Hyundai and Kia are having a great 2011 so far, with sales numbers reaching new heights seemingly every month. The summer sun might disappear, however, as storm clouds appear to be looming on the South Korean horizon. According to Reuters, Hyundai's home market management is working with the worker's union to negotiate a new wage deal. Talks are reportedly not going very well, and the union has walked away from the table ahead of a final round of discussion before everyone breaks for a holiday. Upon their return from vacation, the union officials have stated that they are ready to move to a strike if Hyundai doesn't compromise on the wage talks.

It's a similar story at sister brand Kia, as union leaders have vetoed a new wage deal. Many are reportedly surprised at this move, since the deal included record bonuses, a 5.17 percent salary raise and stock. The issue, however, doesn't seem to be focused on the financial figures but rather over a proposed two-shift system.

For the past two years, Hyundai and Kia have successfully negotiated labor meetings so as to avoid strikes. There is still time left to keep that streak alive, but it appears that serious compromise will be required on both sides of the table.


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  • 30 Comments
      dontneedpants
      • 3 Years Ago
      Strikes in Korea are just another bargaining tool. Happens almost every year, or at least comes close.
      Joseph
      • 3 Years Ago
      Fire them all and replace them with people who are grateful for a steady, well paying job with benefits.
        • 3 Years Ago
        @Joseph
        [blocked]
          natron3030
          • 3 Years Ago
          I hear the medical coverage is a rub'n'tug once a month.
      Paul
      • 3 Years Ago
      why do unions still exist? We're not in the 1800s anymore
      • 3 Years Ago
      [blocked]
        • 3 Years Ago
        [blocked]
        Zoom
        • 3 Years Ago
        damn, i downrated when I meant to uprate. stupid locks.
          Krishan Mistry
          • 3 Years Ago
          @Zoom
          Downranking is good. vwfailsagain made a terrible point. "Why are we ao focused on the rights of the underpaid people who do all the work when we ignore the millionaires on the top whose weekly wages are as high as some workers' annual salary?"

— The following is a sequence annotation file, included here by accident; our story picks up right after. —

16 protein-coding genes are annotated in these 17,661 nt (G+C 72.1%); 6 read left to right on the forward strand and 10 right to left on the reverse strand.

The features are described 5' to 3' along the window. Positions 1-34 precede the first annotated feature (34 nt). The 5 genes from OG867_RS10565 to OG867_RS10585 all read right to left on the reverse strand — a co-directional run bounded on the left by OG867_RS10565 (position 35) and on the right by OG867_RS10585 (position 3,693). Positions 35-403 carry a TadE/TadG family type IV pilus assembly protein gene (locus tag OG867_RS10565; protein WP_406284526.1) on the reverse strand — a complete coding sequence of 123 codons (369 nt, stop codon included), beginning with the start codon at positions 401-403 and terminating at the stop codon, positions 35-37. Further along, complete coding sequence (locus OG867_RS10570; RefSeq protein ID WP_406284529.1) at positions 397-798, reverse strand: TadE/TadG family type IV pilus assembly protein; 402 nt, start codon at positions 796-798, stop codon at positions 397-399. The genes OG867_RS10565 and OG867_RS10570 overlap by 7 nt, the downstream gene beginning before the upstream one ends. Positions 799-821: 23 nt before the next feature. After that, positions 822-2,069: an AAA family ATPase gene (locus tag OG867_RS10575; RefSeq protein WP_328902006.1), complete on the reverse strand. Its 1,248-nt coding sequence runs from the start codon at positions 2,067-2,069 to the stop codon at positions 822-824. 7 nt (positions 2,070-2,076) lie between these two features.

Drew Smith
      • 3 Years Ago
      This is the great part about Hyundai building their plant in Alabama. Fire them and hire new workers. Right to work!
      • 3 Years Ago
      [blocked]
      delsolo1
      • 3 Years Ago
      It appears the Korean workers are trying to start a middle class like America use to have before union busting became a sport.
        emperor koku
        • 3 Years Ago
        @delsolo1
        If this was a UAW article with the same storyline, you'd be -7 right now. Ridiculous, this blog.
      • 3 Years Ago
      [blocked]
      William
      • 3 Years Ago
      Why don't the union members simply play the increase of the company stock price? All pay, salaried and hourly, at all levels, should be based on profits, sales, and stock price. The company doesn't do well? Everyone from top to bottom takes the hit. This way the company is more likely to stay in the black and workers are motivated to do a good job - and keep their job.
        guyverfanboy
        • 3 Years Ago
        @William
        I would agree with this. It makes sense for everyone from top to bottom.
        postpast
        • 3 Years Ago
        @William
        That makes way to much sence, would never work
      natron3030
      • 3 Years Ago
      Wait Kia and Hyundai have unions? Well how are they making good cars and growing so fast? I thought the unions were the cause of all our problems?
        Joseph
        • 3 Years Ago
        @natron3030
        i don't believe they are unionized in the U.S. (correct me if I am wrong). And if they are, they are building good cars DESPITE the unions. We are buying a Sportage this fall.
      desoto4jsb
      • 3 Years Ago
      Sounds like the UAW all over again...
      postpast
      • 3 Years Ago
      How dare the union wanting better wages for emplyees of a company making record profits!
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